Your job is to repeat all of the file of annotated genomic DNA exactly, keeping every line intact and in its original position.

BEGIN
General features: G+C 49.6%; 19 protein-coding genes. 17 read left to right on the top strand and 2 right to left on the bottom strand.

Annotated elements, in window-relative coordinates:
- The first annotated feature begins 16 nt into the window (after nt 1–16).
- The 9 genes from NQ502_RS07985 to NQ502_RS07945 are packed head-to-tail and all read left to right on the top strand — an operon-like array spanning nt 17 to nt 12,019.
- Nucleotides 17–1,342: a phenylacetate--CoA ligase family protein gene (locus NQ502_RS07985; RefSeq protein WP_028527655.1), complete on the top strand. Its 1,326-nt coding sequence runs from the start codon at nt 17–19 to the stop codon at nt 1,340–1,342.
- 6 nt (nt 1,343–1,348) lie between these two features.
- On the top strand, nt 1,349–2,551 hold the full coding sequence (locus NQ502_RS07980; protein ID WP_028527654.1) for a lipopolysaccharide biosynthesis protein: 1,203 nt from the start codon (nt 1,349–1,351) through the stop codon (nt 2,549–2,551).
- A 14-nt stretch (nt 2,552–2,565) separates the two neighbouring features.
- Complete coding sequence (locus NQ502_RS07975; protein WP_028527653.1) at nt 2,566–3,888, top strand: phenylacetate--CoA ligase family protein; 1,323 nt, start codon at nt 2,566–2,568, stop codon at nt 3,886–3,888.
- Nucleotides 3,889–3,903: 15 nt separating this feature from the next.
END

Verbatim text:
General features: G+C 49.6%; 19 protein-coding genes. 17 read left to right on the top strand and 2 right to left on the bottom strand.

Annotated elements, in window-relative coordinates:
- The first annotated feature begins 16 nt into the window (after nt 1–16).
- The 9 genes from NQ502_RS07985 to NQ502_RS07945 are packed head-to-tail and all read left to right on the top strand — an operon-like array spanning nt 17 to nt 12,019.
- Nucleotides 17–1,342: a phenylacetate--CoA ligase family protein gene (locus NQ502_RS07985; RefSeq protein WP_028527655.1), complete on the top strand. Its 1,326-nt coding sequence runs from the start codon at nt 17–19 to the stop codon at nt 1,340–1,342.
- 6 nt (nt 1,343–1,348) lie between these two features.
- On the top strand, nt 1,349–2,551 hold the full coding sequence (locus NQ502_RS07980; protein ID WP_028527654.1) for a lipopolysaccharide biosynthesis protein: 1,203 nt from the start codon (nt 1,349–1,351) through the stop codon (nt 2,549–2,551).
- A 14-nt stretch (nt 2,552–2,565) separates the two neighbouring features.
- Complete coding sequence (locus NQ502_RS07975; protein WP_028527653.1) at nt 2,566–3,888, top strand: phenylacetate--CoA ligase family protein; 1,323 nt, start codon at nt 2,566–2,568, stop codon at nt 3,886–3,888.
- Nucleotides 3,889–3,903: 15 nt separating this feature from the next.